United States District Court, D. New Jersey
KEITH H. DRAKE, Plaintiff,
GERALD M. SALUTI, et al., Defendants.
Susan D. Wigenton, United States District Judge
before the Court is the complaint of Plaintiff, Keith H.
Drake. (ECF No. 1). Also before this Court is Plaintiff's
application to proceed in forma pauperis. (Document
1 attached to ECF No. 1). Based on Plaintiff's
application, it is clear that leave to proceed in forma
pauperis is warranted in this matter, and therefore this
Court will grant Plaintiff's application to proceed
in forma pauperis. Because this Court is granting
that application and because Plaintiff is a state prisoner
suing state employees, however, this Court is required to
screen the complaint pursuant to 28 U.S.C. §§
1915(e)(2)(B) and 1915A. Pursuant to these statutes, this
Court must dismiss Plaintiff's claims if they are
frivolous, malicious, fail to state a claim for relief, or
seek damages from a defendant who is immune. For the reasons
set forth below, this Court will dismiss the complaint in its
complaint, Plaintiff alleges that, in 2007, he was convicted
of second-degree sexual assault in violation of N.J. Stat.
Ann. § 2C:14-2(c)(1). (ECF No. 1 at 4). At sentencing
for that offense in March 2007, the prosecutors argued, and
defense counsel apparently agreed, that Petitioner was
subject to the terms of the No Early Release Act
(“NERA”), N.J. Stat. Ann. § 2C:43- 7.2,
which imposes a period of parole ineligibility equal to
eighty-five percent of a criminal defendant's sentence
where he is convicted of certain enumerated first and second
degree offenses, including “subsection b. of [N.J.
Stat. Ann. §] 2C:14-2 and paragraph (1) of subsection c.
of [N.J. Stat. Ann. §] 2C:14-2, sexual assault.”
N.J. Stat. Ann. § 2C:43-7.2(d)(8). The sentencing judge
therefore found Petitioner subject to NERA, and sentenced
Petitioner to an appropriate period of parole ineligibility
in imposing sentence for Petitioner's sexual assault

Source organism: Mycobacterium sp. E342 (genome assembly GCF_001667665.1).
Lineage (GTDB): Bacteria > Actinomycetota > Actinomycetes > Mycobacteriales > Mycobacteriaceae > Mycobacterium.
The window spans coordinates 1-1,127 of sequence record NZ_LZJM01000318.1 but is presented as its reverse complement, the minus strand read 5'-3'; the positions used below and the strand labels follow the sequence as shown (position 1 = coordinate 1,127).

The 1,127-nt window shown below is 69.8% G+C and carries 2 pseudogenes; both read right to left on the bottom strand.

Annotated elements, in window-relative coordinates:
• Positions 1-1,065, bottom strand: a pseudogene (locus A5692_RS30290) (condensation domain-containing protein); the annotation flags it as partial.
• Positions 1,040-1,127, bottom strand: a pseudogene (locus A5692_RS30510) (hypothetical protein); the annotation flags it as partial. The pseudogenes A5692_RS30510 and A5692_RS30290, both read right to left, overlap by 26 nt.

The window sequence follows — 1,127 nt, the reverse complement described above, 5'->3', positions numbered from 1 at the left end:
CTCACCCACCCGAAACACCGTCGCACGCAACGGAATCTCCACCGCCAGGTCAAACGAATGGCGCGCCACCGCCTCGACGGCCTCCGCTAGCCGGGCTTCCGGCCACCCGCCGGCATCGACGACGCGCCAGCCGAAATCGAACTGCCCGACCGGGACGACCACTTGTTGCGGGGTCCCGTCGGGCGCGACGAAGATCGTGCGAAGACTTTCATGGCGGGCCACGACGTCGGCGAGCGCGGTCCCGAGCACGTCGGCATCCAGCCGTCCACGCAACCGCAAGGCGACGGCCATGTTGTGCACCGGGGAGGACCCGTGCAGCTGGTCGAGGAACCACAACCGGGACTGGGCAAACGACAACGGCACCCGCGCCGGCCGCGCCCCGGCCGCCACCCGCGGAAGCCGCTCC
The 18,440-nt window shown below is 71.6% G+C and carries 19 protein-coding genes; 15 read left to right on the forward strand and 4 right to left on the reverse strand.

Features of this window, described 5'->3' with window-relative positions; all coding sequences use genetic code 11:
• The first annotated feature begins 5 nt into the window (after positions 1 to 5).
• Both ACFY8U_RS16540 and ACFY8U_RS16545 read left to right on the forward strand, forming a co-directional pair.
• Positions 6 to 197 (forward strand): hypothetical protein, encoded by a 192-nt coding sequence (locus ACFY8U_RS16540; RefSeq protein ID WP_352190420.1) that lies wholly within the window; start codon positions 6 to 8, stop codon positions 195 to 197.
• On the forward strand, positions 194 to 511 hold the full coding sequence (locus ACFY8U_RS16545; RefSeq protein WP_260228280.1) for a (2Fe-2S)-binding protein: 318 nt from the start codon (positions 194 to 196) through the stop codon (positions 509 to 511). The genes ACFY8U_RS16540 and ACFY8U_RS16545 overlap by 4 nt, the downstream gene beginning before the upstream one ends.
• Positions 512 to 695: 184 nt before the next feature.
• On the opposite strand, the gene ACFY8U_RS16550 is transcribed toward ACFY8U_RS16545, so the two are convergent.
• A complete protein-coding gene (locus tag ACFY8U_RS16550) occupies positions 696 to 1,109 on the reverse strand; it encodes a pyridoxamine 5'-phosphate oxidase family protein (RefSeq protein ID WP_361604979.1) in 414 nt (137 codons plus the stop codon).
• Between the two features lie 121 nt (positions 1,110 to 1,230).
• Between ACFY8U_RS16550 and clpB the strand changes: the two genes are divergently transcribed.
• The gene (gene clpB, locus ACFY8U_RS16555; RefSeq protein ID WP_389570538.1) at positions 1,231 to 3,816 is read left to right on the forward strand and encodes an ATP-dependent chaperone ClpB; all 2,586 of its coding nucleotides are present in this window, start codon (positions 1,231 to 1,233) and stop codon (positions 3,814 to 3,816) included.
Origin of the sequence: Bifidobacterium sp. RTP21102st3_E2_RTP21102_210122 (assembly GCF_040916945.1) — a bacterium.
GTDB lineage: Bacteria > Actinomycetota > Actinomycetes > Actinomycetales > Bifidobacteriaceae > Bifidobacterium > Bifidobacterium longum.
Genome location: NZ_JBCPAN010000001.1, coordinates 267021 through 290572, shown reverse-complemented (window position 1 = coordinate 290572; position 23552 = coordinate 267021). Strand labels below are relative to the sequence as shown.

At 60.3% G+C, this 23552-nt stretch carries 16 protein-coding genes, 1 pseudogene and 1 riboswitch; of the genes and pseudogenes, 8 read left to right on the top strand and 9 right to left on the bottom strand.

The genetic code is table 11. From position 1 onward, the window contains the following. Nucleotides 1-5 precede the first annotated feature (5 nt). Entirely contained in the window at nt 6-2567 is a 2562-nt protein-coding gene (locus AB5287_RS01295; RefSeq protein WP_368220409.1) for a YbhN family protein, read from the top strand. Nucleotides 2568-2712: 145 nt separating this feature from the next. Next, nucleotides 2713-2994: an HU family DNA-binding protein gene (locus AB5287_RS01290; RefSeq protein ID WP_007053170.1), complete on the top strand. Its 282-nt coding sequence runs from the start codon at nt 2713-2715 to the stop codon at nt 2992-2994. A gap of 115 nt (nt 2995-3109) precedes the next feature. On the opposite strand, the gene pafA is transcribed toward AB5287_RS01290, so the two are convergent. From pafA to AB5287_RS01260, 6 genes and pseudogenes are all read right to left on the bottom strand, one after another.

conviction. (ECF No. 1 at 4). Petitioner appealed, but did
not challenge his NERA sentence on appeal. (Id. at
4-5). When Petitioner complained about counsel's failure
to raise a challenge to the NERA sentence, counsel responded
by telling Petitioner that he had been sentenced correctly
under NERA. (Id. at 5).
apparently sought relief from his sentence from the state
parole board, but was told that only the courts could grant
him relief. (Id.). Petitioner also filed motions or
petitions for several forms of post-conviction relief,
ultimately culminating in a motion to correct an illegal
sentence in which he argued that his NERA sentence was
improper. (Id.). That motion was denied.
(Id.). Petitioner appealed, and the Superior Court
of New Jersey - Appellate Division affirmed the denial of his
motion, explaining as follows:
Under the plain language of [N.J. Stat. Ann. §]
2C:43-7.2, NERA applies to second-degree sexual assault under
[N.J. Stat. Ann. §] 2C:14-2(c)(1). Subsection a. of
[N.J. Stat. Ann. §] 2C:43-7.2 requires that “[a]
court imposing a sentence of incarceration for a crime of the
first or second degree enumerated in subsection d. of this
section shall fix a minimum term of 85% of the sentence
imposed, during which the defendant shall not be eligible for
parole.” Subsection b. similarly requires that
“[t]he minimum term required by subsection a. of this
section shall be fixed as a part of every sentence of
incarceration imposed upon every conviction of a crime
enumerated in subsection d. of this section[.]” [N.J.
Stat. Ann. §] 2C:43-7.2(b)[.] Subsection d. requires
that “[t]he court shall impose sentence pursuant to
subsection a. of this section upon conviction of the
following crimes or an attempt or conspiracy to commit any of
these crimes[.]” [N.J. Stat. Ann. §]
2C:43-7.2(d)[.] Among the “following crimes”
“enumerated in subsection d.” is “paragraph
(1) of subsection c. of [N.J. Stat. Ann. §] 2C:14-2,
sexual assault[.]” [N.J. Stat. Ann. §]
2C:43-7.2(d)(8). Because [N.J. Stat. Ann. §]